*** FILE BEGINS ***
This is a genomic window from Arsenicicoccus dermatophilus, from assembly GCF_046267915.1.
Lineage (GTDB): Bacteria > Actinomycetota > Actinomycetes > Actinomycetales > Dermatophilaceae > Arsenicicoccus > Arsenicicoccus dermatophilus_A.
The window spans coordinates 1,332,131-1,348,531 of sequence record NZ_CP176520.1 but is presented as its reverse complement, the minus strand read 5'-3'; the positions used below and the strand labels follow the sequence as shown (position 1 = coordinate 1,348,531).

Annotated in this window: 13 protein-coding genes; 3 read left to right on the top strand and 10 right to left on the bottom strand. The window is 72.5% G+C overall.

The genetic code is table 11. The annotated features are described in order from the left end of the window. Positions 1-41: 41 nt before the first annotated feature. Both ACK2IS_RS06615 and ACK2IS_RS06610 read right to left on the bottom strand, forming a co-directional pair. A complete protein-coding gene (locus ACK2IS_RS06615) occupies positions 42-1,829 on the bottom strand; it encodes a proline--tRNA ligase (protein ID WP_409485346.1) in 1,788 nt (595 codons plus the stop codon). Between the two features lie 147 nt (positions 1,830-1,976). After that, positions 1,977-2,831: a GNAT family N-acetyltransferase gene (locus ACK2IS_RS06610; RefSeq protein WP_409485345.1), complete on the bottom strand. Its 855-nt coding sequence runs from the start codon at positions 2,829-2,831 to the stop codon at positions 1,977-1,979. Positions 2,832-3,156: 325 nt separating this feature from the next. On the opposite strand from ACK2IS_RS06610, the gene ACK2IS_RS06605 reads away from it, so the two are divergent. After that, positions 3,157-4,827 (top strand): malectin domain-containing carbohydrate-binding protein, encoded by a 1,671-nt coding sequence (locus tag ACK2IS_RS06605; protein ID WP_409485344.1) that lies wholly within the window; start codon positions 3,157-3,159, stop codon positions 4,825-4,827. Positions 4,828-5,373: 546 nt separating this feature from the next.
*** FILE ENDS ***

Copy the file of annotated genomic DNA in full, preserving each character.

This is a genomic window from Arsenicicoccus dermatophilus, from assembly GCF_046267915.1.
Lineage (GTDB): Bacteria > Actinomycetota > Actinomycetes > Actinomycetales > Dermatophilaceae > Arsenicicoccus > Arsenicicoccus dermatophilus_A.
The window spans coordinates 1,332,131-1,348,531 of sequence record NZ_CP176520.1 but is presented as its reverse complement, the minus strand read 5'-3'; the positions used below and the strand labels follow the sequence as shown (position 1 = coordinate 1,348,531).

Annotated in this window: 13 protein-coding genes; 3 read left to right on the top strand and 10 right to left on the bottom strand. The window is 72.5% G+C overall.

The genetic code is table 11. The annotated features are described in order from the left end of the window. Positions 1-41: 41 nt before the first annotated feature. Both ACK2IS_RS06615 and ACK2IS_RS06610 read right to left on the bottom strand, forming a co-directional pair. A complete protein-coding gene (locus ACK2IS_RS06615) occupies positions 42-1,829 on the bottom strand; it encodes a proline--tRNA ligase (protein ID WP_409485346.1) in 1,788 nt (595 codons plus the stop codon). Between the two features lie 147 nt (positions 1,830-1,976). After that, positions 1,977-2,831: a GNAT family N-acetyltransferase gene (locus ACK2IS_RS06610; RefSeq protein WP_409485345.1), complete on the bottom strand. Its 855-nt coding sequence runs from the start codon at positions 2,829-2,831 to the stop codon at positions 1,977-1,979. Positions 2,832-3,156: 325 nt separating this feature from the next. On the opposite strand from ACK2IS_RS06610, the gene ACK2IS_RS06605 reads away from it, so the two are divergent. After that, positions 3,157-4,827 (top strand): malectin domain-containing carbohydrate-binding protein, encoded by a 1,671-nt coding sequence (locus tag ACK2IS_RS06605; protein ID WP_409485344.1) that lies wholly within the window; start codon positions 3,157-3,159, stop codon positions 4,825-4,827. Positions 4,828-5,373: 546 nt separating this feature from the next.